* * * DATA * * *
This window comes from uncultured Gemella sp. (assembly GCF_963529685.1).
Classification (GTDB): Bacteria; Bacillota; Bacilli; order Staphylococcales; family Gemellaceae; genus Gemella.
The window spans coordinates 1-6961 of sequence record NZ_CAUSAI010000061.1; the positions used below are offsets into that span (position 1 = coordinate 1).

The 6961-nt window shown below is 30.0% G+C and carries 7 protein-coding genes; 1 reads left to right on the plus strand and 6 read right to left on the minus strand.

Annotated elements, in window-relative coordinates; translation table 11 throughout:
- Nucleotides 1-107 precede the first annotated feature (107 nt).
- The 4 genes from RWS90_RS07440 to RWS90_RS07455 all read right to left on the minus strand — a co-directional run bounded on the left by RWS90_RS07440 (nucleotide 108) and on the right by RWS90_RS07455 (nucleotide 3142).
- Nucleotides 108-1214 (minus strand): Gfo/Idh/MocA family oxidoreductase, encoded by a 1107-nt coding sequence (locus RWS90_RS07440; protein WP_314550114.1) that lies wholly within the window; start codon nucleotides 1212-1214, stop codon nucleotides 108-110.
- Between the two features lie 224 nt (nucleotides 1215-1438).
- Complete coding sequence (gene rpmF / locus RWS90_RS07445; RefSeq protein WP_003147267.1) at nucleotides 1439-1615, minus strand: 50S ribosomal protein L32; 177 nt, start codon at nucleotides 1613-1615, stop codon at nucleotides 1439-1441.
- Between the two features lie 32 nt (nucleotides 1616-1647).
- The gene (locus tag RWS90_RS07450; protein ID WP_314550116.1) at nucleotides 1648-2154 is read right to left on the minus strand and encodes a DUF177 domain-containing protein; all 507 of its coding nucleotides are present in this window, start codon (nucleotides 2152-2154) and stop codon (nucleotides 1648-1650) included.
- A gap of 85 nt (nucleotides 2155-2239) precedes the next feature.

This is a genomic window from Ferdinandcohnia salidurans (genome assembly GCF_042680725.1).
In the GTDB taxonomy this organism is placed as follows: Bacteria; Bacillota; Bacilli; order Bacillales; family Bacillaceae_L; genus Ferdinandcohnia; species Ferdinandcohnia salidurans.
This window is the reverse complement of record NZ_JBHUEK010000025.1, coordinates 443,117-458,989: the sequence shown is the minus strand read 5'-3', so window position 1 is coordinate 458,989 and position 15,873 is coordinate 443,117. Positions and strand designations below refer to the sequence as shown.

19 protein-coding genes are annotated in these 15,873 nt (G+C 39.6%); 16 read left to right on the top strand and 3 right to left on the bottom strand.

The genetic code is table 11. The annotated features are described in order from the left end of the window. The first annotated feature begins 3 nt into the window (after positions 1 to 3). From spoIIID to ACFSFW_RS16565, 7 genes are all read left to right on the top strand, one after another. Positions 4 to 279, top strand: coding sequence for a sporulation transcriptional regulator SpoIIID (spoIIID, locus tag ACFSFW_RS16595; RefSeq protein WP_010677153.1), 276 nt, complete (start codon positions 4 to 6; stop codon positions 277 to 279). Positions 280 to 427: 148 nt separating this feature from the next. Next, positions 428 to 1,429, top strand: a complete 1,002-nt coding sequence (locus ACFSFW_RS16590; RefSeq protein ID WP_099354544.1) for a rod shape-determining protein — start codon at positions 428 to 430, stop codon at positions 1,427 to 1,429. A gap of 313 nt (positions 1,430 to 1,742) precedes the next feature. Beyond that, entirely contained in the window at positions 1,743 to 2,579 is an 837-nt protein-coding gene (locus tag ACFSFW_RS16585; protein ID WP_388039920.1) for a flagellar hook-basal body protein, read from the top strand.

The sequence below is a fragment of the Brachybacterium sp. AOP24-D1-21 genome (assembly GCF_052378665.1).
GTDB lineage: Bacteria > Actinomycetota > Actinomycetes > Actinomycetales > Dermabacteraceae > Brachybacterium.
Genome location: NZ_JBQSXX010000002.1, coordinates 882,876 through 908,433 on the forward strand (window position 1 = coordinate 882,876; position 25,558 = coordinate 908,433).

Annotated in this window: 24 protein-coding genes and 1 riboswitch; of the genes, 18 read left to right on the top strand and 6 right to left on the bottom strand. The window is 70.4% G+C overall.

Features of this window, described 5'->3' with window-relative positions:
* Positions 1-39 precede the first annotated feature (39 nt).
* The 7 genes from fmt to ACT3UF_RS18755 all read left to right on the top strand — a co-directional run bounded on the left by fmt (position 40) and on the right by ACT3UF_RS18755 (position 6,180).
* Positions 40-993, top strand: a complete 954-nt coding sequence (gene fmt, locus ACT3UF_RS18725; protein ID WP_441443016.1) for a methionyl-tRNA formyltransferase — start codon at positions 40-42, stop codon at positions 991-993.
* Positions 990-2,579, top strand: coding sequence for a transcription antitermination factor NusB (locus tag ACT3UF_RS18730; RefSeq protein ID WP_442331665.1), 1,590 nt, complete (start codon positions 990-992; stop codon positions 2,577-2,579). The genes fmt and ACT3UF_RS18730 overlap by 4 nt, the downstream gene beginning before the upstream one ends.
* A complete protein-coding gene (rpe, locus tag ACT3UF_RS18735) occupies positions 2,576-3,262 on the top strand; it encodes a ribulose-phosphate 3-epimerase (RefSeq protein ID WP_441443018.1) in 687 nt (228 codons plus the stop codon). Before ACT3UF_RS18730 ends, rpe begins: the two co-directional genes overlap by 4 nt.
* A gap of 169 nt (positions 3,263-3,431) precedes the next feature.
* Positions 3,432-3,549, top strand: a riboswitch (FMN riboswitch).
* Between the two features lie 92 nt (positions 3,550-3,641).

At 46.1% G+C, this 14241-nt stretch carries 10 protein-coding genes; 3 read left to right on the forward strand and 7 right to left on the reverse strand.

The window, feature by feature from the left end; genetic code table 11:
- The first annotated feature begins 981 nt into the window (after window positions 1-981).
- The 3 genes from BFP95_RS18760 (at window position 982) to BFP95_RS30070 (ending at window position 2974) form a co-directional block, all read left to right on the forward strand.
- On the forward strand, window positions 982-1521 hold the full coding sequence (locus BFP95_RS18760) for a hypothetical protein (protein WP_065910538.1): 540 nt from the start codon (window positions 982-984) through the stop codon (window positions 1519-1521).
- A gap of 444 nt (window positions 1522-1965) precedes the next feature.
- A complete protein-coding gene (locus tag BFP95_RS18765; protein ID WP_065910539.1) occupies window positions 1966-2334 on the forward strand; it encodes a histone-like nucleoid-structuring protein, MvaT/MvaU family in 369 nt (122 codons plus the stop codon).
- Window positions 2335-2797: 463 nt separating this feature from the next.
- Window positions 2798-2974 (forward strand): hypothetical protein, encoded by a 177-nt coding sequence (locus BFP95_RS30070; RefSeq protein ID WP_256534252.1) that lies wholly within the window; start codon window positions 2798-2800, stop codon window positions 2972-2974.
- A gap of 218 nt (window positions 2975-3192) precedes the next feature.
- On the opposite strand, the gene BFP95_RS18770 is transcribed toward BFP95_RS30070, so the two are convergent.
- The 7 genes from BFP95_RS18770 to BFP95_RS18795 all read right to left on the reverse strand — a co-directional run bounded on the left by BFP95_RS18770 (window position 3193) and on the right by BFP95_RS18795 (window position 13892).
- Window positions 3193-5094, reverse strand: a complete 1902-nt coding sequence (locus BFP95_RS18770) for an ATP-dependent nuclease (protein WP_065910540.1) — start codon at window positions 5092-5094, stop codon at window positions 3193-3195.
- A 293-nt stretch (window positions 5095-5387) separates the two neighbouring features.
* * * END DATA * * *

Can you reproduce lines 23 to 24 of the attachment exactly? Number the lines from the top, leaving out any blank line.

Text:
Features of this window, described 5'->3' with window-relative positions:
* Positions 1-39 precede the first annotated feature (39 nt).